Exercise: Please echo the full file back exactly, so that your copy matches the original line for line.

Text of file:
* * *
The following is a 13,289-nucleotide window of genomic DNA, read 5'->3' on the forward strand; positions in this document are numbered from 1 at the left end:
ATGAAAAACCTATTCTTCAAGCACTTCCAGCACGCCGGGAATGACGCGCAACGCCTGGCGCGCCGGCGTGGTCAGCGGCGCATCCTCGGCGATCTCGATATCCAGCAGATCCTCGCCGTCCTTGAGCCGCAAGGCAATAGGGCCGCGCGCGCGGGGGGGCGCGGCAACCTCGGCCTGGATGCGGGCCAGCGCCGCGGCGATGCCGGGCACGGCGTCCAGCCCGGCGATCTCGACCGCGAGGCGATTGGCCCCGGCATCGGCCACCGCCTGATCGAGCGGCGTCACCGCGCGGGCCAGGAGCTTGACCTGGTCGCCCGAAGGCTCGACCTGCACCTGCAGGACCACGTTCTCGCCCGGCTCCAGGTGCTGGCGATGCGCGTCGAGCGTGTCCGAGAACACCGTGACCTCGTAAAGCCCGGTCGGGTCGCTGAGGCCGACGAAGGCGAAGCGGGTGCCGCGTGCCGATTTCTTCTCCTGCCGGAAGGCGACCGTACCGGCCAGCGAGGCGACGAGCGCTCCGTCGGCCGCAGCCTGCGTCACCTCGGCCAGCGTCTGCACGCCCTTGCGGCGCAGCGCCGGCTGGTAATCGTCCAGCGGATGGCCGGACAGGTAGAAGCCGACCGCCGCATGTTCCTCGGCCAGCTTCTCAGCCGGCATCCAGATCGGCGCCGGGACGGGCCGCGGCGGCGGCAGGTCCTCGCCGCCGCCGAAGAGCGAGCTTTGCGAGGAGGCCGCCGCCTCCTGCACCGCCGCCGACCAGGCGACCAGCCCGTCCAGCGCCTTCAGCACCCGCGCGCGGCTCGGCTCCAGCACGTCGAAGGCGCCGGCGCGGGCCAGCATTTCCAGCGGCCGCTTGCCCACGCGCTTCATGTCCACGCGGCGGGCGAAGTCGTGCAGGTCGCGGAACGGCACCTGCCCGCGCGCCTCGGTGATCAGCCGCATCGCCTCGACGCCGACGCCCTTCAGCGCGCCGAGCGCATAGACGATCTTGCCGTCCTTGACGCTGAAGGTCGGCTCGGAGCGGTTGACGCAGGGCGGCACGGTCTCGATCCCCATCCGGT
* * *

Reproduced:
The following is a 13,289-nucleotide window of genomic DNA, read 5'->3' on the forward strand; positions in this document are numbered from 1 at the left end:
ATGAAAAACCTATTCTTCAAGCACTTCCAGCACGCCGGGAATGACGCGCAACGCCTGGCGCGCCGGCGTGGTCAGCGGCGCATCCTCGGCGATCTCGATATCCAGCAGATCCTCGCCGTCCTTGAGCCGCAAGGCAATAGGGCCGCGCGCGCGGGGGGGCGCGGCAACCTCGGCCTGGATGCGGGCCAGCGCCGCGGCGATGCCGGGCACGGCGTCCAGCCCGGCGATCTCGACCGCGAGGCGATTGGCCCCGGCATCGGCCACCGCCTGATCGAGCGGCGTCACCGCGCGGGCCAGGAGCTTGACCTGGTCGCCCGAAGGCTCGACCTGCACCTGCAGGACCACGTTCTCGCCCGGCTCCAGGTGCTGGCGATGCGCGTCGAGCGTGTCCGAGAACACCGTGACCTCGTAAAGCCCGGTCGGGTCGCTGAGGCCGACGAAGGCGAAGCGGGTGCCGCGTGCCGATTTCTTCTCCTGCCGGAAGGCGACCGTACCGGCCAGCGAGGCGACGAGCGCTCCGTCGGCCGCAGCCTGCGTCACCTCGGCCAGCGTCTGCACGCCCTTGCGGCGCAGCGCCGGCTGGTAATCGTCCAGCGGATGGCCGGACAGGTAGAAGCCGACCGCCGCATGTTCCTCGGCCAGCTTCTCAGCCGGCATCCAGATCGGCGCCGGGACGGGCCGCGGCGGCGGCAGGTCCTCGCCGCCGCCGAAGAGCGAGCTTTGCGAGGAGGCCGCCGCCTCCTGCACCGCCGCCGACCAGGCGACCAGCCCGTCCAGCGCCTTCAGCACCCGCGCGCGGCTCGGCTCCAGCACGTCGAAGGCGCCGGCGCGGGCCAGCATTTCCAGCGGCCGCTTGCCCACGCGCTTCATGTCCACGCGGCGGGCGAAGTCGTGCAGGTCGCGGAACGGCACCTGCCCGCGCGCCTCGGTGATCAGCCGCATCGCCTCGACGCCGACGCCCTTCAGCGCGCCGAGCGCATAGACGATCTTGCCGTCCTTGACGCTGAAGGTCGGCTCGGAGCGGTTGACGCAGGGCGGCACGGTCTCGATCCCCATCCGGT